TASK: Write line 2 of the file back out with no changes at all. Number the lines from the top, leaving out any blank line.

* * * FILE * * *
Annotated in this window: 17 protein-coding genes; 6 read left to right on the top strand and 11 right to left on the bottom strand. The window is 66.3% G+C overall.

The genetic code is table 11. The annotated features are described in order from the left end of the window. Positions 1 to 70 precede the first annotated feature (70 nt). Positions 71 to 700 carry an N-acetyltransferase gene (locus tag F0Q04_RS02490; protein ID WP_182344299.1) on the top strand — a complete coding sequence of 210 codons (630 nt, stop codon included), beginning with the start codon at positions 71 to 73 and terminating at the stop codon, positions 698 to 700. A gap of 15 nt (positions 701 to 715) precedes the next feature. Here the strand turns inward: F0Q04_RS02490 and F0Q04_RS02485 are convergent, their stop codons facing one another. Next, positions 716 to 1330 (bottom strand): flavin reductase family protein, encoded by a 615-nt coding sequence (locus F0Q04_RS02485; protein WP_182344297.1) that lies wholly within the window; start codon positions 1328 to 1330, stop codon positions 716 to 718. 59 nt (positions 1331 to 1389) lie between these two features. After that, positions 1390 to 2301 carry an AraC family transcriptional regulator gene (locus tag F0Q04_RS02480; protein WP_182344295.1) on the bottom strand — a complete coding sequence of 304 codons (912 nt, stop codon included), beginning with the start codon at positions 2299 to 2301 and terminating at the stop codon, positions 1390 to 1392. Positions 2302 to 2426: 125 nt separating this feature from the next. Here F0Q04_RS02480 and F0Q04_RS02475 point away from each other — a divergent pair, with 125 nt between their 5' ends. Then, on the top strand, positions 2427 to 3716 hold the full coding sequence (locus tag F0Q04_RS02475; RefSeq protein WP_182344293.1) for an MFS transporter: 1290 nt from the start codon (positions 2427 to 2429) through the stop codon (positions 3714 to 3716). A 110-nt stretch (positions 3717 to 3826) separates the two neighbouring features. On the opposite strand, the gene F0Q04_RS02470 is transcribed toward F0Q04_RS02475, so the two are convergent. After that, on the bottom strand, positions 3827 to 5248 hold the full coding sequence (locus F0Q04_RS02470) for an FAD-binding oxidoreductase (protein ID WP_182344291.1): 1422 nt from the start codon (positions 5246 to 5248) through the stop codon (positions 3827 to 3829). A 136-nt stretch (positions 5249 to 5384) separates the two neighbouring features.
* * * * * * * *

The genetic code is table 11. The annotated features are described in order from the left end of the window. Positions 1 to 70 precede the first annotated feature (70 nt). Positions 71 to 700 carry an N-acetyltransferase gene (locus tag F0Q04_RS02490; protein ID WP_182344299.1) on the top strand — a complete coding sequence of 210 codons (630 nt, stop codon included), beginning with the start codon at positions 71 to 73 and terminating at the stop codon, positions 698 to 700. A gap of 15 nt (positions 701 to 715) precedes the next feature. Here the strand turns inward: F0Q04_RS02490 and F0Q04_RS02485 are convergent, their stop codons facing one another. Next, positions 716 to 1330 (bottom strand): flavin reductase family protein, encoded by a 615-nt coding sequence (locus F0Q04_RS02485; protein WP_182344297.1) that lies wholly within the window; start codon positions 1328 to 1330, stop codon positions 716 to 718. 59 nt (positions 1331 to 1389) lie between these two features. After that, positions 1390 to 2301 carry an AraC family transcriptional regulator gene (locus tag F0Q04_RS02480; protein WP_182344295.1) on the bottom strand — a complete coding sequence of 304 codons (912 nt, stop codon included), beginning with the start codon at positions 2299 to 2301 and terminating at the stop codon, positions 1390 to 1392. Positions 2302 to 2426: 125 nt separating this feature from the next. Here F0Q04_RS02480 and F0Q04_RS02475 point away from each other — a divergent pair, with 125 nt between their 5' ends. Then, on the top strand, positions 2427 to 3716 hold the full coding sequence (locus tag F0Q04_RS02475; RefSeq protein WP_182344293.1) for an MFS transporter: 1290 nt from the start codon (positions 2427 to 2429) through the stop codon (positions 3714 to 3716). A 110-nt stretch (positions 3717 to 3826) separates the two neighbouring features. On the opposite strand, the gene F0Q04_RS02470 is transcribed toward F0Q04_RS02475, so the two are convergent. After that, on the bottom strand, positions 3827 to 5248 hold the full coding sequence (locus F0Q04_RS02470) for an FAD-binding oxidoreductase (protein ID WP_182344291.1): 1422 nt from the start codon (positions 5246 to 5248) through the stop codon (positions 3827 to 3829). A 136-nt stretch (positions 5249 to 5384) separates the two neighbouring features.